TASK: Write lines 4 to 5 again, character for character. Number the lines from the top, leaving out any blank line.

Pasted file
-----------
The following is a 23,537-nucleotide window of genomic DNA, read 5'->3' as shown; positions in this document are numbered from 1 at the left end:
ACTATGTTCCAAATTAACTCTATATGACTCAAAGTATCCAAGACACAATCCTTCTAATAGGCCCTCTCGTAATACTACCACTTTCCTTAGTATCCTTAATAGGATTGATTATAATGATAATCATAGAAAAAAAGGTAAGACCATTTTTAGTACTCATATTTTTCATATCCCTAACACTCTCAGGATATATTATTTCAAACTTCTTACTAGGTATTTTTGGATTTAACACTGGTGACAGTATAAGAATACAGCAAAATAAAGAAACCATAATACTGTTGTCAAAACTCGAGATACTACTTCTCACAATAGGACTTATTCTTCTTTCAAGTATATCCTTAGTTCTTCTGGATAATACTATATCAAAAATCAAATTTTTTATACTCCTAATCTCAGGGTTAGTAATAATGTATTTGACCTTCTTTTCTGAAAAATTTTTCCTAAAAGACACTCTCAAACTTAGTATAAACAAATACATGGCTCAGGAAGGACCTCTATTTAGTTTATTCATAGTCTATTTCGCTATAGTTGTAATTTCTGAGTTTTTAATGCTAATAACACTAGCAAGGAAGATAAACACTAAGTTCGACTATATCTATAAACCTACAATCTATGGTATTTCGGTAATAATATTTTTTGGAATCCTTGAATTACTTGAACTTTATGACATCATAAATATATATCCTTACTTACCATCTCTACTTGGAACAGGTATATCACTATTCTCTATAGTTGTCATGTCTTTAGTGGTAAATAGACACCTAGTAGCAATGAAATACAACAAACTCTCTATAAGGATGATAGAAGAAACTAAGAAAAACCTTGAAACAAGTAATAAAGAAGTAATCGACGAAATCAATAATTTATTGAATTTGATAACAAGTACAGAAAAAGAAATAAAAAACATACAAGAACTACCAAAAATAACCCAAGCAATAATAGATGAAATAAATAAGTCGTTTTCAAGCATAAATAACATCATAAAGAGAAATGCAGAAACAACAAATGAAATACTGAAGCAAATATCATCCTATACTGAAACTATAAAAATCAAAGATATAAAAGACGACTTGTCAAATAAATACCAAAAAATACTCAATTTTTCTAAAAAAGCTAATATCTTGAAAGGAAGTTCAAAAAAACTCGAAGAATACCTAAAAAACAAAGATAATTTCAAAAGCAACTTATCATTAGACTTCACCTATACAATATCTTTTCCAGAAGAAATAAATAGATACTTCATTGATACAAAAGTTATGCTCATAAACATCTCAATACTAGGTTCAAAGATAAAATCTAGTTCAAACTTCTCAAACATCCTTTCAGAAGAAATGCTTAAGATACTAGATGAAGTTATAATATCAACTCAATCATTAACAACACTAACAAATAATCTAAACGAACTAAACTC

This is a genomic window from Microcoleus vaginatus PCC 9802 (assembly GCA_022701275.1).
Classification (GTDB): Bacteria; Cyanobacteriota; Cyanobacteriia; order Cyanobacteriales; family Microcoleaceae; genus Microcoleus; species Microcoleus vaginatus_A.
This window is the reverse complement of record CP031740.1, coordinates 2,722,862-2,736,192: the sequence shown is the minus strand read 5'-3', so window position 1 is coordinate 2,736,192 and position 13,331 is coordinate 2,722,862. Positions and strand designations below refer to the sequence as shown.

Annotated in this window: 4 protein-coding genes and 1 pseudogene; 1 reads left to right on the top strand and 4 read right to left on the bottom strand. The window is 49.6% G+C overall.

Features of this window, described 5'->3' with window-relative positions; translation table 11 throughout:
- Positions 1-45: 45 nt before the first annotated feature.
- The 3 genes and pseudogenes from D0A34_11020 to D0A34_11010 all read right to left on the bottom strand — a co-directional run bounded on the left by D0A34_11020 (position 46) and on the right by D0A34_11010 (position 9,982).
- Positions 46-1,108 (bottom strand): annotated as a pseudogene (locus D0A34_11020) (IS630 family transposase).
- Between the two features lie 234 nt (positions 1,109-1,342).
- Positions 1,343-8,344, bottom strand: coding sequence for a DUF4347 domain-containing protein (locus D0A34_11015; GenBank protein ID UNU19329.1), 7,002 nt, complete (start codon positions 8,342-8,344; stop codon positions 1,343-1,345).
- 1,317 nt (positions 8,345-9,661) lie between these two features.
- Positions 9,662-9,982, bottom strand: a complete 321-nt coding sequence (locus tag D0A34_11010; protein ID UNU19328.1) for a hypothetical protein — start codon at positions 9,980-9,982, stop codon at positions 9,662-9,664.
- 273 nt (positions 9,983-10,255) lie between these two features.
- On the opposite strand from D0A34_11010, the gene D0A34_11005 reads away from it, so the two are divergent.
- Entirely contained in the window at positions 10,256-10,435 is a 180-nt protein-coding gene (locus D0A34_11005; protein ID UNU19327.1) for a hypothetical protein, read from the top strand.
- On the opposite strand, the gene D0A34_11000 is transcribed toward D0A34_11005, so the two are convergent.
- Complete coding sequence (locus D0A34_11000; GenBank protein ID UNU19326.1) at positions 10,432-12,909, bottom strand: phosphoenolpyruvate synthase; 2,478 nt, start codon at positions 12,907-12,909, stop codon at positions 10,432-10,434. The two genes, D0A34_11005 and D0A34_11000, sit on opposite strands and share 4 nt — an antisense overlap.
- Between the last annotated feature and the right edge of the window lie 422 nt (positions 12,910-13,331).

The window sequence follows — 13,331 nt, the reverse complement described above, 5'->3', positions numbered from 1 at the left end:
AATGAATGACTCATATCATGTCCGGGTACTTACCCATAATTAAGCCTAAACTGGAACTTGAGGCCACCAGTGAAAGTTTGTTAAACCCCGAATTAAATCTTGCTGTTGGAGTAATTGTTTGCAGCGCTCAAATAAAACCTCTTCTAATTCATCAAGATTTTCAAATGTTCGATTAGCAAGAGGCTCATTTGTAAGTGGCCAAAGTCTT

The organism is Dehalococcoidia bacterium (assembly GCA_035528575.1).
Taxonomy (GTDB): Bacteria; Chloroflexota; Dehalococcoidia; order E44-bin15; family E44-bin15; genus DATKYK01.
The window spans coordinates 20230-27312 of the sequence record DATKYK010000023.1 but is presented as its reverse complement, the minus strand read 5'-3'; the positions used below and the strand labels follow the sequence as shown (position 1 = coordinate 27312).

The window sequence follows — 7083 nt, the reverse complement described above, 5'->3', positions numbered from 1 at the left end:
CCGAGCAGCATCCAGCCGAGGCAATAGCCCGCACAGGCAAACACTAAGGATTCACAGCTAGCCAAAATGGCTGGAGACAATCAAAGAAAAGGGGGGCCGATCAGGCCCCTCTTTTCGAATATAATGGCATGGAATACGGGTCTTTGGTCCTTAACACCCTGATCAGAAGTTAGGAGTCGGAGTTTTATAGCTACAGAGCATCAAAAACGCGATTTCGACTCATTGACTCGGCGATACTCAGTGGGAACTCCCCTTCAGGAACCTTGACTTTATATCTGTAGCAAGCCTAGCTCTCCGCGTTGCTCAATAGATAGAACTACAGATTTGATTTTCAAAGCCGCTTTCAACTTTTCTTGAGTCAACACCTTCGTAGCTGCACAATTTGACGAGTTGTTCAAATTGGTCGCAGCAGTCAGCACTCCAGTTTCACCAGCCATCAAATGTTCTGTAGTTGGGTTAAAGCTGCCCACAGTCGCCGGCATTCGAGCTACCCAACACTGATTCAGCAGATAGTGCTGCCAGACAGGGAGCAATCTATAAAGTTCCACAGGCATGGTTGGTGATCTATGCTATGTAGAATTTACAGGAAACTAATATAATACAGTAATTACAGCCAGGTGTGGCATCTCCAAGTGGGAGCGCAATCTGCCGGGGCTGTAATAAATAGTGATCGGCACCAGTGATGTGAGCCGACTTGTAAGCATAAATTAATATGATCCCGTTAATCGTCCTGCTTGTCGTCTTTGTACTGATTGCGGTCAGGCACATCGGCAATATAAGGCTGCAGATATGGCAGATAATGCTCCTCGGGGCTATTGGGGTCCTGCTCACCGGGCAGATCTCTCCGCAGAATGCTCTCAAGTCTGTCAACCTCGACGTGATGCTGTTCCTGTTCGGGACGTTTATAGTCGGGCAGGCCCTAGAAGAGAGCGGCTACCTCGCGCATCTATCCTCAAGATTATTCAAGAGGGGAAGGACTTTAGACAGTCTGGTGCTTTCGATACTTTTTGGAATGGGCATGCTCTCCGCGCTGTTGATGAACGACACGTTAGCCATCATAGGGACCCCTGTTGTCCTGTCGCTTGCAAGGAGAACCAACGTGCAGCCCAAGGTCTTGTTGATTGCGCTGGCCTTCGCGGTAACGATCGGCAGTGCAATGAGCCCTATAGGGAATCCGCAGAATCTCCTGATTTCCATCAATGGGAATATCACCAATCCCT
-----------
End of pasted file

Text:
Classification (GTDB): Bacteria; Cyanobacteriota; Cyanobacteriia; order Cyanobacteriales; family Microcoleaceae; genus Microcoleus; species Microcoleus vaginatus_A.
This window is the reverse complement of record CP031740.1, coordinates 2,722,862-2,736,192: the sequence shown is the minus strand read 5'-3', so window position 1 is coordinate 2,736,192 and position 13,331 is coordinate 2,722,862. Positions and strand designations below refer to the sequence as shown.